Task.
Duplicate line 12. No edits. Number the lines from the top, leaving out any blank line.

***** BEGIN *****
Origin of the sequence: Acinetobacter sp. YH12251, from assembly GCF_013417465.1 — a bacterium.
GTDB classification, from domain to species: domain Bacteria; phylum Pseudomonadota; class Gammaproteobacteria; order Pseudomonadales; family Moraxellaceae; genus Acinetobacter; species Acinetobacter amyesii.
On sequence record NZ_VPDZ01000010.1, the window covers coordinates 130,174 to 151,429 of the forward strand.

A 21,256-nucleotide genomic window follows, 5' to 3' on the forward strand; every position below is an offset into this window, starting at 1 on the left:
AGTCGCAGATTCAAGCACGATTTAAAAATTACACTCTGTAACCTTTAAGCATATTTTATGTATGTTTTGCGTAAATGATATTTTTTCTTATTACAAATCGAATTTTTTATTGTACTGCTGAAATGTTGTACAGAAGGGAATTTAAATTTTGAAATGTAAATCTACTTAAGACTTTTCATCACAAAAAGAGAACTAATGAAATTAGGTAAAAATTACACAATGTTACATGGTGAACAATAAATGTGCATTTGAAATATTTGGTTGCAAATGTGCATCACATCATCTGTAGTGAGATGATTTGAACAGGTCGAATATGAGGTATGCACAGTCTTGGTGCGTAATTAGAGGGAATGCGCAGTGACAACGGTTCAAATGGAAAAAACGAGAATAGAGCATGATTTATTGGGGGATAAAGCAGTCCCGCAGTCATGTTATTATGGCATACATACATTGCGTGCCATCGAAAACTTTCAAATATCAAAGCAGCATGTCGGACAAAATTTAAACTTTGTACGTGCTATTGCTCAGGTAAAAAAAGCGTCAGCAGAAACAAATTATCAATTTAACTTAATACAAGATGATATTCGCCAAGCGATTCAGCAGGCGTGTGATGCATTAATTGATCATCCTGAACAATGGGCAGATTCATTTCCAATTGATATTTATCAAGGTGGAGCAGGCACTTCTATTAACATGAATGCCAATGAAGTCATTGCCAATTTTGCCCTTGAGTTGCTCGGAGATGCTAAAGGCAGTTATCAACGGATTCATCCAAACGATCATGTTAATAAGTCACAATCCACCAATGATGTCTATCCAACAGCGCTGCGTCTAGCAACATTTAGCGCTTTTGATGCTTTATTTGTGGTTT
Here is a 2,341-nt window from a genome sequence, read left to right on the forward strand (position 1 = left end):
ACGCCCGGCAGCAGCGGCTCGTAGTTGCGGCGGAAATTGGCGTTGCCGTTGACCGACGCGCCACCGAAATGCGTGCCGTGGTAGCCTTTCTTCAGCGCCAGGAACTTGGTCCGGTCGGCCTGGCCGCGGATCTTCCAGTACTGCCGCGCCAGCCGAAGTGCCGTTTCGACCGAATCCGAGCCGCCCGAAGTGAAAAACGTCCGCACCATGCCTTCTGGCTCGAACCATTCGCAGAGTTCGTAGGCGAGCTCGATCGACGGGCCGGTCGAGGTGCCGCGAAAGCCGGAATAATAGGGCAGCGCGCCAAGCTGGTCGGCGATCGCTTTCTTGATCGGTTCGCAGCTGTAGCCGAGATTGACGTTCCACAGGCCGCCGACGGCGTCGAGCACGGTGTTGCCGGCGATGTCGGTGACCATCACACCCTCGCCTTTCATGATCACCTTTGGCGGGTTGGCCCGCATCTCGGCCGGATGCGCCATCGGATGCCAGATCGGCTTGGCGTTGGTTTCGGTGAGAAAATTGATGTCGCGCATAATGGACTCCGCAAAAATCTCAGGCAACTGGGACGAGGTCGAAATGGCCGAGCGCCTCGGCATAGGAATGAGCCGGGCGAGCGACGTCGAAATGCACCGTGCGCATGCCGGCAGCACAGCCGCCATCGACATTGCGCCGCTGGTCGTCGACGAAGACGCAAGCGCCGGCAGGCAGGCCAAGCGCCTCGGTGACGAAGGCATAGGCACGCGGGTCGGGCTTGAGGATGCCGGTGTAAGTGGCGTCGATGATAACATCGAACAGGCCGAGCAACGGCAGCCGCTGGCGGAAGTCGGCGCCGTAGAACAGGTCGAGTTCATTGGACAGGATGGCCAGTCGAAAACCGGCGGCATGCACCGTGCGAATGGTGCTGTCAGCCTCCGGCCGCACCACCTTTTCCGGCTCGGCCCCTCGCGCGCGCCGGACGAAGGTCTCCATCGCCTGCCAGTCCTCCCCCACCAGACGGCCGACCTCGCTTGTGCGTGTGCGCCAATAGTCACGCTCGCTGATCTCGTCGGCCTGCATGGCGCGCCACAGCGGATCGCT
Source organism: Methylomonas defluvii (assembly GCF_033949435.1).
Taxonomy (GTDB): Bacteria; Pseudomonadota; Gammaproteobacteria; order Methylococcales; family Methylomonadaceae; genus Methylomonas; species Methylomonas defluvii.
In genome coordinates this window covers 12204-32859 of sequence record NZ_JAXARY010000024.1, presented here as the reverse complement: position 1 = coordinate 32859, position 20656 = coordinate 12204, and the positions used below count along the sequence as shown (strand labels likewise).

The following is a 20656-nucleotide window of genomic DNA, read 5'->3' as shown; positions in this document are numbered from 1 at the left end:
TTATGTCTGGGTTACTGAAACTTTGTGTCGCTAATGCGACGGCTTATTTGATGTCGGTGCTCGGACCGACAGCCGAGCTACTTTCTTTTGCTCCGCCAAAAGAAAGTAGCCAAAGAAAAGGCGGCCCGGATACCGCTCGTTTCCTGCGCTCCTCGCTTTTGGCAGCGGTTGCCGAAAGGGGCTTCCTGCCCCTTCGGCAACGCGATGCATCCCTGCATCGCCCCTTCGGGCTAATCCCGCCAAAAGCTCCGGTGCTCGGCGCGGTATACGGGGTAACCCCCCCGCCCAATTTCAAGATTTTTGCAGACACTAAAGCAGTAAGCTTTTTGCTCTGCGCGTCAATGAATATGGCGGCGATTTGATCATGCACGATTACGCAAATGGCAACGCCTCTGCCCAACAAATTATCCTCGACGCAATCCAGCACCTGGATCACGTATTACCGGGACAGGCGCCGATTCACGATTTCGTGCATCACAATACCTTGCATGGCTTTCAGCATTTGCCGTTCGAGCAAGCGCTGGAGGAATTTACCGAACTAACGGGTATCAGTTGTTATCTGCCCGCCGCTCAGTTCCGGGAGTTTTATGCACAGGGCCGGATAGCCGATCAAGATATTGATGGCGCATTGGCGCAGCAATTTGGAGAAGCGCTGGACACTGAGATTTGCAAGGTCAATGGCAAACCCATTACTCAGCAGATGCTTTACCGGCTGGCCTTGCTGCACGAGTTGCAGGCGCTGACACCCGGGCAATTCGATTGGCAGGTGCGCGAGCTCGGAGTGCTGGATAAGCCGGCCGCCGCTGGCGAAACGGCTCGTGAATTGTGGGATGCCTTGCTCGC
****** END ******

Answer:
TTATGTCTGGGTTACTGAAACTTTGTGTCGCTAATGCGACGGCTTATTTGATGTCGGTGCTCGGACCGACAGCCGAGCTACTTTCTTTTGCTCCGCCAAAAGAAAGTAGCCAAAGAAAAGGCGGCCCGGATACCGCTCGTTTCCTGCGCTCCTCGCTTTTGGCAGCGGTTGCCGAAAGGGGCTTCCTGCCCCTTCGGCAACGCGATGCATCCCTGCATCGCCCCTTCGGGCTAATCCCGCCAAAAGCTCCGGTGCTCGGCGCGGTATACGGGGTAACCCCCCCGCCCAATTTCAAGATTTTTGCAGACACTAAAGCAGTAAGCTTTTTGCTCTGCGCGTCAATGAATATGGCGGCGATTTGATCATGCACGATTACGCAAATGGCAACGCCTCTGCCCAACAAATTATCCTCGACGCAATCCAGCACCTGGATCACGTATTACCGGGACAGGCGCCGATTCACGATTTCGTGCATCACAATACCTTGCATGGCTTTCAGCATTTGCCGTTCGAGCAAGCGCTGGAGGAATTTACCGAACTAACGGGTATCAGTTGTTATCTGCCCGCCGCTCAGTTCCGGGAGTTTTATGCACAGGGCCGGATAGCCGATCAAGATATTGATGGCGCATTGGCGCAGCAATTTGGAGAAGCGCTGGACACTGAGATTTGCAAGGTCAATGGCAAACCCATTACTCAGCAGATGCTTTACCGGCTGGCCTTGCTGCACGAGTTGCAGGCGCTGACACCCGGGCAATTCGATTGGCAGGTGCGCGAGCTCGGAGTGCTGGATAAGCCGGCCGCCGCTGGCGAAACGGCTCGTGAATTGTGGGATGCCTTGCTCGC